Minister tacitly admits a lack of evidence over pharmacy reform proposals
June 15 2016
A number of pharmacy organisations have joined PSNC in welcoming the postponement in introducing legislation to open up hub and spoke dispensing.
Last week, the pharmacy minister Mr Burt said that “the consultation on changes to medicines legislation including on ‘hub and spoke’ dispensing did not rely on any specific safety profile of hub and spoke dispensing.” Due to the points raised in response to the consultation, the Department of Health “does not now envisage changes to the legislation on this issue commencing on 1 October 2016.”
The Department has also published the letter it sent to pharmacy stakeholder representative bodies regarding the decision.“Although, the responses to the consultation demonstrated general support for the principle of allowing ‘hub and spoke’ dispensing across legal entities, they also showed us that there are concerns about the implementation of it, for example how patient consent, data protection and liability will work across legal entities,” it states.
A fresh round of meetings is expected to start early in July “to explore how these issues can be addressed and by whom”, before the Department will continue the legislation process.
Before the announcement was made, Mr Burt also conceded that ministers “have made no assessment” on the effect proposed changes to pharmacy remuneration will have on the range of services community pharmacies offer.
In response to a question asked by Nick Dakin, MP for Scunthorpe, Mr Burt said information on the range of services individual community pharmacies choose to provide free to their customers beyond those commissioned by the NHS is not collected.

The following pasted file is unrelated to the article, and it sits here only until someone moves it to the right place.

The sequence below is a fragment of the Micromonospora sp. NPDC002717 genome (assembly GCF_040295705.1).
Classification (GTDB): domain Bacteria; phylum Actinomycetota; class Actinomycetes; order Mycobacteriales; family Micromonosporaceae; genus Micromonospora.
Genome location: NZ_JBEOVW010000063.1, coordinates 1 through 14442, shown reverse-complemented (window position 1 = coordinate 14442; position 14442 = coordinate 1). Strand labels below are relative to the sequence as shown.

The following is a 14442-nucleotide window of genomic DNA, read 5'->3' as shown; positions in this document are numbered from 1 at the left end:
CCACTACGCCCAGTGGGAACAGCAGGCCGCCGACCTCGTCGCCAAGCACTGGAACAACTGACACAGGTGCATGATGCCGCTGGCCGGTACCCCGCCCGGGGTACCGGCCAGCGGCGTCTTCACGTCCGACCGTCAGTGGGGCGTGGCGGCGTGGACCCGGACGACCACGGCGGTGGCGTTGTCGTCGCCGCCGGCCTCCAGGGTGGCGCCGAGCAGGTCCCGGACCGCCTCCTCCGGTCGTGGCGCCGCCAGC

National Pharmacy Association Chairman Ian Strachan said it was “to the credit of Ministers and officials that they have shifted the position in response to overwhelming evidence and reasoned arguments. We now hope that they will show the same degree of mature reflection in relation to other elements of their proposals.
“The entire policy package foisted on the sector in December should now be sense checked in the light of this development. At the very least, it surely calls into question the timing of the proposed funding cuts, which the Department has suggested could be absorbed because of the supposed cost savings from hub and spoke.”
Pharmacy Voice, representing pharmacy owner organisations, also welcomed the confirmation of a review of the hub and spoke proposals. Chief Executive Rob Darracott said: “In our response to the consultation we highlighted a number of significant concerns about the proposals that our members – representing all parts of the community pharmacy sector – feel remain unresolved.
“No one is against attempts to create a level playing field in the options available to pharmacy businesses, but we do not believe these proposals would achieve this at the current time. The detailed thinking that our members did, on behalf of their respective members and collectively across Pharmacy Voice, left many questions still to be answered on issues ranging from the implications for professional liability and regulation and for data sharing and consent, to the operational practicalities for businesses and the economic assumptions being made.”
The Association of Pharmacy Technicians UK noted the ministerial statement. APTUK President Tess Fenn said: “APTUK welcomes the opportunity for further discussions, particularly to clarify aspects relating to how liability will work across legal entities and how this will impact on pharmacy technicians.”
Community Pharmacy Scotland has also published its response to the consultation, emphasising that both the hub and spoke premises need to be registered pharmacies. “It is vital that the relationship between the patient and their community pharmacist remains strong. This will ensure the patient care and advice is provided in the pharmacy,” it said.
“If the option to deliver direct to the patient is implemented, the vital counselling may not take place, which would have a detrimental effect on the care provided. We do not want to see the supply and service completely separated. Otherwise, all we have is internet pharmacy and a commoditisation of the dispensing service.”